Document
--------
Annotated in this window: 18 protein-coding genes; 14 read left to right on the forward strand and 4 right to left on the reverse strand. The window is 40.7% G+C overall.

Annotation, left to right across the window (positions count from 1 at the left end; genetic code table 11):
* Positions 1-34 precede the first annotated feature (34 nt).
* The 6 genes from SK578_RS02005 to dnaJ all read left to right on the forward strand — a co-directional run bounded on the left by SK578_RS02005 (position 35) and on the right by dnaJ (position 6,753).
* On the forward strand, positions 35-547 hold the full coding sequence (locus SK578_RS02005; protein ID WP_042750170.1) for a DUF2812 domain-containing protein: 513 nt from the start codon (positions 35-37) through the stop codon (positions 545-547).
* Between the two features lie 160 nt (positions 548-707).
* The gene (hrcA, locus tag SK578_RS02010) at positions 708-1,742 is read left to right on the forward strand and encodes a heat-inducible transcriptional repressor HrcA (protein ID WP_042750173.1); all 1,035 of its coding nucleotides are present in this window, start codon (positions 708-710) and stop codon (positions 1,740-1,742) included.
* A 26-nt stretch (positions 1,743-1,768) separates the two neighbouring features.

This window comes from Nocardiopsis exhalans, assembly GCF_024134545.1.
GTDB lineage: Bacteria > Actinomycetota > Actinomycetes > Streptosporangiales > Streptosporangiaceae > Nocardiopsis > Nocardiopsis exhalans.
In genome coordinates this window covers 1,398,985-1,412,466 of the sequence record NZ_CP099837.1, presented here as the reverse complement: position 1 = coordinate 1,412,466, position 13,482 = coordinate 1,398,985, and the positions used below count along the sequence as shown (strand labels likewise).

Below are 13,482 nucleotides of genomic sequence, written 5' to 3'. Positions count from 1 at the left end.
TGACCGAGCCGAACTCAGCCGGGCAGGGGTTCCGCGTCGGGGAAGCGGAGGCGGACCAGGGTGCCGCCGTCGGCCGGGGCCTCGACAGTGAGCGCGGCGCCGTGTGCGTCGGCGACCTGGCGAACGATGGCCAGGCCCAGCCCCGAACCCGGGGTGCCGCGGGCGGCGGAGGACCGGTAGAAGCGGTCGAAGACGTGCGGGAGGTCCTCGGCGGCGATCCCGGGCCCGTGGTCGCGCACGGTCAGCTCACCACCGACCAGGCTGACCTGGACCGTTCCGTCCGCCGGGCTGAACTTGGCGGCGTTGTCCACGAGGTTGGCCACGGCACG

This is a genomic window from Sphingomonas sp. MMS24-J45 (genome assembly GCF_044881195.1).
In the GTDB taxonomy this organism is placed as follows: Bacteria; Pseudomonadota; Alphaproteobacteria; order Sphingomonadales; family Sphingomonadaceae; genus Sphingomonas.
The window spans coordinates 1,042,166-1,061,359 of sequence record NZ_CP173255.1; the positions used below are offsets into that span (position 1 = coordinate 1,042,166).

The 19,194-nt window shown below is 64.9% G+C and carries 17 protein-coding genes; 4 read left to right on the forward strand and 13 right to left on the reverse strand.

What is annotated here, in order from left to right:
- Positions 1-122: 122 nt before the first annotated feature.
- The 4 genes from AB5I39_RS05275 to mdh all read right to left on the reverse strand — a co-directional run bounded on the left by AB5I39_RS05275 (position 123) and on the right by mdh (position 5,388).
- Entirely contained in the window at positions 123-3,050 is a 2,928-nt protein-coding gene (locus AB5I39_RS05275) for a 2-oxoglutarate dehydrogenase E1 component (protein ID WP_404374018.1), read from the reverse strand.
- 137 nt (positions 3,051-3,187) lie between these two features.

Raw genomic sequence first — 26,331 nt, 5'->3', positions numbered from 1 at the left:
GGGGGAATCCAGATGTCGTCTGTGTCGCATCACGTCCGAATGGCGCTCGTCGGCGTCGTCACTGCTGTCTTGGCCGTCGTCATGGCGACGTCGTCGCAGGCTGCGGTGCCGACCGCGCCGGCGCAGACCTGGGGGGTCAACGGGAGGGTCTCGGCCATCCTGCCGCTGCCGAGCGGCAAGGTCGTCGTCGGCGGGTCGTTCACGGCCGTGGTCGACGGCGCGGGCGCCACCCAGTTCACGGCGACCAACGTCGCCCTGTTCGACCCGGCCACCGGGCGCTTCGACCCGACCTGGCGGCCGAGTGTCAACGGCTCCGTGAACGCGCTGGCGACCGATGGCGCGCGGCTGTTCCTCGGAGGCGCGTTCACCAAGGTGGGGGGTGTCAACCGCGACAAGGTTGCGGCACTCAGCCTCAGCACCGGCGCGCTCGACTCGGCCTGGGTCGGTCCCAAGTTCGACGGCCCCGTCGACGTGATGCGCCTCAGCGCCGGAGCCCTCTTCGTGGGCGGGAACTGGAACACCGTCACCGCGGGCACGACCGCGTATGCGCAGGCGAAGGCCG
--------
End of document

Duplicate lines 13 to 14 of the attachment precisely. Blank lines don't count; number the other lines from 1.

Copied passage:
TGACCGAGCCGAACTCAGCCGGGCAGGGGTTCCGCGTCGGGGAAGCGGAGGCGGACCAGGGTGCCGCCGTCGGCCGGGGCCTCGACAGTGAGCGCGGCGCCGTGTGCGTCGGCGACCTGGCGAACGATGGCCAGGCCCAGCCCCGAACCCGGGGTGCCGCGGGCGGCGGAGGACCGGTAGAAGCGGTCGAAGACGTGCGGGAGGTCCTCGGCGGCGATCCCGGGCCCGTGGTCGCGCACGGTCAGCTCACCACCGACCAGGCTGACCTGGACCGTTCCGTCCGCCGGGCTGAACTTGGCGGCGTTGTCCACGAGGTTGGCCACGGCACG

This is a genomic window from Sphingomonas sp. MMS24-J45 (genome assembly GCF_044881195.1).